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Electroless nickel plating is a process that uses auto-catalytic chemical reactions to create a layer of nickel alloy that coats a metal or plastic object. Hydrated sodium hypophosphite or similar reducing agents are also used in this process because they react directly with the metal ions and allow the nickel to be deposited on the surface.

A similar process, electroplating, plates metal by making use of an electrical current that allows for metal plating with electricity. Electroless nickel plating, on the other hand, uses no electricity and is very common in industrial settings. It is optimized for industries like petroleum, automotive, household fixtures, and more as it can be used to coat and protect parts. Another term for electroless nickel plating is nickel coating. Other materials can be used in this process, but nickel is by far the most common. Read More…Request for Quote

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Other materials that can be used in an electroless plating process are silver, gold, tin, copper, zinc, chrome, cadmium, palladium, and rhodium. Besides nickel, gold, copper, silver, and palladium are all quite common. Gold plated objects are given a thin layer of gold across the surface of a different metal. The purpose of this is usually to provide electronics with a layer that is both corrosion resistant and conductive.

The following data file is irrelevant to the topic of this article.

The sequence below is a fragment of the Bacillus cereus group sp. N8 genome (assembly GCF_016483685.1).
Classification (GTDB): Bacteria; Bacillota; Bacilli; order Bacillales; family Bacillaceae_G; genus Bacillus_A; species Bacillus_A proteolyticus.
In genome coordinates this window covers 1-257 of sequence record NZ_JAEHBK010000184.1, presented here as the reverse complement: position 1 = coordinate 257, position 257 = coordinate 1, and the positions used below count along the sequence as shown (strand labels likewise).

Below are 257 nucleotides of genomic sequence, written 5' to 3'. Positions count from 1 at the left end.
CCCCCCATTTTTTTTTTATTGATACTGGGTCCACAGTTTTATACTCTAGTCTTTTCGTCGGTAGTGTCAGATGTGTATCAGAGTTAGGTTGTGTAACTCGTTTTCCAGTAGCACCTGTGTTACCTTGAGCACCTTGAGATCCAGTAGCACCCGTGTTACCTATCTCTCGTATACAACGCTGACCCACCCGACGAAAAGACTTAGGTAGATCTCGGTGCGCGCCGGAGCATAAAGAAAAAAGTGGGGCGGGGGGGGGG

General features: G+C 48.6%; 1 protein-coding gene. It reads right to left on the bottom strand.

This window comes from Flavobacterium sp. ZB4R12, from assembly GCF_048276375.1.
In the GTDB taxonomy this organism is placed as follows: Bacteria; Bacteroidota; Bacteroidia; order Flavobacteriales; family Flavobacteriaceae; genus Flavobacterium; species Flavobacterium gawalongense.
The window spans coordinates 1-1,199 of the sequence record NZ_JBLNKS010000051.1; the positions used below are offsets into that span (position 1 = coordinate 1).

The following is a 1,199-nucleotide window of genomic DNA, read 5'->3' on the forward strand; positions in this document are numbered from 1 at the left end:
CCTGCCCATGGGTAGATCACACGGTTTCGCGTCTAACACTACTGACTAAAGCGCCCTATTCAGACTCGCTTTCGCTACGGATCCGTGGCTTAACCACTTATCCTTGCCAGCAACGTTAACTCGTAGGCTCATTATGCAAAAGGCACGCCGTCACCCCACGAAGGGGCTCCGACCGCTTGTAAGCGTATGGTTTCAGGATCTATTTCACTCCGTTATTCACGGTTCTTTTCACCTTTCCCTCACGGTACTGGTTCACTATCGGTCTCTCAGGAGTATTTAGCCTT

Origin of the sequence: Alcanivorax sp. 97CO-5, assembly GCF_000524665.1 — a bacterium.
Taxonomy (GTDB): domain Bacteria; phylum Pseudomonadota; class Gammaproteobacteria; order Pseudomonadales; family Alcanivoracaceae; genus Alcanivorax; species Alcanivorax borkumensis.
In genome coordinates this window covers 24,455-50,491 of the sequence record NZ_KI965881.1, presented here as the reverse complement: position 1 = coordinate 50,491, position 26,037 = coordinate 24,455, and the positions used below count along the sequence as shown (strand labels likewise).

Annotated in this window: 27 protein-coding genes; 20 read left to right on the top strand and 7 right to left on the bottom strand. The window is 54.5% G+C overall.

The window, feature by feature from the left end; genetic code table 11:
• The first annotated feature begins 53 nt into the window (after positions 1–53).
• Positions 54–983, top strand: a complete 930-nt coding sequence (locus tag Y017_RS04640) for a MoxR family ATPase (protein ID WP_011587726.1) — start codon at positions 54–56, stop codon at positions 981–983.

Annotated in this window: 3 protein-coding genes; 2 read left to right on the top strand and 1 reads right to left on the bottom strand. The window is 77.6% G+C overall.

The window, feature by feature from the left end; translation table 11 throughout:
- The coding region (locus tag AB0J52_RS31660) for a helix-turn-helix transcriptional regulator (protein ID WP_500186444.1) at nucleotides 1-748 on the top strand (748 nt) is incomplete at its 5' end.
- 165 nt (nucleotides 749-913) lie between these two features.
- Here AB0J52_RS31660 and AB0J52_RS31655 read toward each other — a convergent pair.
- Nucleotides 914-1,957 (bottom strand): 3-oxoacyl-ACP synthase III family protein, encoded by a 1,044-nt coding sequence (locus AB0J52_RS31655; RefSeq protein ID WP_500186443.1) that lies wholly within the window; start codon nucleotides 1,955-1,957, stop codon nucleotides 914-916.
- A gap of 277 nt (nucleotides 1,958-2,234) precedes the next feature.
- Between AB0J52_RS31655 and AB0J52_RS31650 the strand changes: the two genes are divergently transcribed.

Silver plating can be found in electronics as well and makes a cheaper alternative to gold. The main problem with silver is that it does not oxidize so it will not perform well in humid environments. The high conductivity of copper makes it an obvious choice for appropriate applications. Palladium offers unmatched bath stability, but it is rare and therefore quite expensive to source.

Electroplating (electrically charged) processes use a wider variety of metals; from tin to zinc to chrome to cadmium and rhodium. To add conductivity, tin is usually combined with other metals like copper before plating takes place. Zinc is used to prevent oxidation of the plated metal. Not only that, but zinc is used in processes where small parts are plated together in large groups. Chrome plating leaves a polished finish, but it can be expensive and it requires more electrical current than other metals.

While electroless cadmium plating is possible, it is not common because the metal can be a hazard to the environment. This has made it very controversial among manufacturers. Rhodium plating (electroless) is used on precious metals, particularly for jewelry.

Electroless plating, sometimes referred to as autocatalytic plating, is a basic chemical reaction. Essentially what happens is that the metal that is intended to coat the part is submerged in an aqueous solution or bath. After being introduced to this solution, the metal begins to react. Hydrogen is released and metal ions produce a negative surface charge that causes the solution to bond to the metal.

In contrast to this, electroplating is powered by a current that reduces cations of the chosen material from the solution. The result is a coating or thin layer of metallic material. The purpose of electroplating is generally to protect from abrasion, add aesthetic qualities or add a desired property not already present in that part. In some cases, electroplating can even be used to increase the thickness of small parts.

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